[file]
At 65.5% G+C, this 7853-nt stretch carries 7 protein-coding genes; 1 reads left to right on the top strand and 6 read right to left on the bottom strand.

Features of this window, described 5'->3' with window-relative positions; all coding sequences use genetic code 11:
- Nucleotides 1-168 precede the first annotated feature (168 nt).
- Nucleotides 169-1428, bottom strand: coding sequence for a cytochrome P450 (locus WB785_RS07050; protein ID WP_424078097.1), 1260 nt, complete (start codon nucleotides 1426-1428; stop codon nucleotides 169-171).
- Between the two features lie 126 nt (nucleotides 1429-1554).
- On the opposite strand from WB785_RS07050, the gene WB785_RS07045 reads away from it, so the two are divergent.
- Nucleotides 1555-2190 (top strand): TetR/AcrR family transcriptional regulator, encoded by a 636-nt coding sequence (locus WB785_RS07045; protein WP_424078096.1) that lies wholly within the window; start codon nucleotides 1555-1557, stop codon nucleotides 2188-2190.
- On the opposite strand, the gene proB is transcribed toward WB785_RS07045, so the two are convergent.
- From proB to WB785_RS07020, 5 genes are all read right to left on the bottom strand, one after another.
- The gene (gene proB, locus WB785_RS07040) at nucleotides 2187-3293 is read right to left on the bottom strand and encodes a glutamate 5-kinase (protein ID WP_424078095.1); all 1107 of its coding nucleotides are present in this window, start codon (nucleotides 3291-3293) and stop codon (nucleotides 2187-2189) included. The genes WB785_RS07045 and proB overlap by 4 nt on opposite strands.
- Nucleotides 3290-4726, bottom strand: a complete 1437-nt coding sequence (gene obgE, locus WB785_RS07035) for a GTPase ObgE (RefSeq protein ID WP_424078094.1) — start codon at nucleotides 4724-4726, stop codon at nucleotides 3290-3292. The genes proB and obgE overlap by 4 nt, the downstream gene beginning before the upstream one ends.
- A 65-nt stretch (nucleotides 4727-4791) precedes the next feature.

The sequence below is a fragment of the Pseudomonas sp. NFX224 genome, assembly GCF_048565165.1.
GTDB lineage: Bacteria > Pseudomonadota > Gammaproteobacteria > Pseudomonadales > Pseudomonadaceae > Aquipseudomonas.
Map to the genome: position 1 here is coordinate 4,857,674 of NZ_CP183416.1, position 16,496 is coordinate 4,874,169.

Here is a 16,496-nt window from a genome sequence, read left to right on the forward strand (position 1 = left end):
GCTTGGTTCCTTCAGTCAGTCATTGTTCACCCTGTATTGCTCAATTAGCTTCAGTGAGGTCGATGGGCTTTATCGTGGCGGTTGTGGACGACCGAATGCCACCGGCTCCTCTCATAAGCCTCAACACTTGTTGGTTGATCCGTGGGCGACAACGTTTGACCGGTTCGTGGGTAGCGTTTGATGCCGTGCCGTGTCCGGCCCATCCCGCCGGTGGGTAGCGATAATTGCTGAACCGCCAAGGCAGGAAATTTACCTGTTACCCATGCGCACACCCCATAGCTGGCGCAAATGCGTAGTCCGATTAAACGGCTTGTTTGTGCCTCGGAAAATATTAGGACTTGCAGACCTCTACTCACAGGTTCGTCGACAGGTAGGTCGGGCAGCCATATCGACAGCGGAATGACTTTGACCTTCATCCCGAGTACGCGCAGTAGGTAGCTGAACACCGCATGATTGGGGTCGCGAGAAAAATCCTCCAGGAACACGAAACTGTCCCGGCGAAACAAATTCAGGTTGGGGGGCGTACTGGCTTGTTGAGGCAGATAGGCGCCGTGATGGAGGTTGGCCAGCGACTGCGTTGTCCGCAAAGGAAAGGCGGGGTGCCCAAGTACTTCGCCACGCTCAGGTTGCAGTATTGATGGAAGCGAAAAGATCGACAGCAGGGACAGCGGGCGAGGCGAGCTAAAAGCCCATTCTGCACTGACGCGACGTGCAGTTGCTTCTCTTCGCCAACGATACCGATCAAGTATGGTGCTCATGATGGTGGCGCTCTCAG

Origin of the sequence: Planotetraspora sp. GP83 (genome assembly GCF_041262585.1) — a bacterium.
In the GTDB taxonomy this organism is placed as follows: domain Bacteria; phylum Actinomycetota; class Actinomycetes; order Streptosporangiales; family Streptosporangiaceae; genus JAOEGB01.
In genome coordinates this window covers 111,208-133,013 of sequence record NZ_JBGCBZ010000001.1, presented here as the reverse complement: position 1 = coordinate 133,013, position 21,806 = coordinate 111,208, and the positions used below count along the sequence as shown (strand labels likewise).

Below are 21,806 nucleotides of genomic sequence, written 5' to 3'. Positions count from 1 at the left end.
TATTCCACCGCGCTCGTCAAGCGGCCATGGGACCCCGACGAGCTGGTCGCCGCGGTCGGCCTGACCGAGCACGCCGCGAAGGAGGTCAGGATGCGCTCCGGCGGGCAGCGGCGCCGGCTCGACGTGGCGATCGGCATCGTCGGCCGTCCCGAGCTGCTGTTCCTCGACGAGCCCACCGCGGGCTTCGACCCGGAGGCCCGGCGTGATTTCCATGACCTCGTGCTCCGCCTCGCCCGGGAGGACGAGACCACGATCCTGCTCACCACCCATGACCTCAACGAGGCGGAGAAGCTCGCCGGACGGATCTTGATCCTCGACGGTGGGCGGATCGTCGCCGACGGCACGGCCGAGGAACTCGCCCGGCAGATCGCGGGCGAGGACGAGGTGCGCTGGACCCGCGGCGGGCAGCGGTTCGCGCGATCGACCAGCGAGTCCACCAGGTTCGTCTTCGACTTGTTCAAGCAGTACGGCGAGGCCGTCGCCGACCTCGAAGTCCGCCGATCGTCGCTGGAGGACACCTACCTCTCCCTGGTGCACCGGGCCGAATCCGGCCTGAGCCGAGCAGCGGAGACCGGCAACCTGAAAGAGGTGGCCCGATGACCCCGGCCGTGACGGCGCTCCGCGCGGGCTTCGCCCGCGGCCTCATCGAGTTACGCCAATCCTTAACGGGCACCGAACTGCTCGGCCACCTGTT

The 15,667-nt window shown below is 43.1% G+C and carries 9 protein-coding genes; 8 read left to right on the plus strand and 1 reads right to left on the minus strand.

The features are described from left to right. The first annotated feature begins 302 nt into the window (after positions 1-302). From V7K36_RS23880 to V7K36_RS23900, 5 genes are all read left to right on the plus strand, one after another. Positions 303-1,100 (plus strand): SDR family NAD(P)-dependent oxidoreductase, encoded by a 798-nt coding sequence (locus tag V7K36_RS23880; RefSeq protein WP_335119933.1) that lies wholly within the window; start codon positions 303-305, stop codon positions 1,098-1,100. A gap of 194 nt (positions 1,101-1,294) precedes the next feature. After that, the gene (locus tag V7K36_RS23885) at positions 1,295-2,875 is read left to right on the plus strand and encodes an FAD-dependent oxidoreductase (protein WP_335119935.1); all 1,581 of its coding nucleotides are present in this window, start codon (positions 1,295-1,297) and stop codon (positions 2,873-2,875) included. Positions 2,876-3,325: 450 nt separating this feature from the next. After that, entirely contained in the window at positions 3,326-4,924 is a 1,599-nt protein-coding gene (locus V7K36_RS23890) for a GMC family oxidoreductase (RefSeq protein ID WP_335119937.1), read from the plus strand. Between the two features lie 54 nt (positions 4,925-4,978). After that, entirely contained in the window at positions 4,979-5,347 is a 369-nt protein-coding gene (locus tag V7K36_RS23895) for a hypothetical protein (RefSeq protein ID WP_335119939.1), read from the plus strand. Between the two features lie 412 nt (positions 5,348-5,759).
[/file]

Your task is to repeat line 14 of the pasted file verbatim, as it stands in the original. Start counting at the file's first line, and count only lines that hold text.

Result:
GTDB lineage: Bacteria > Pseudomonadota > Gammaproteobacteria > Pseudomonadales > Pseudomonadaceae > Aquipseudomonas.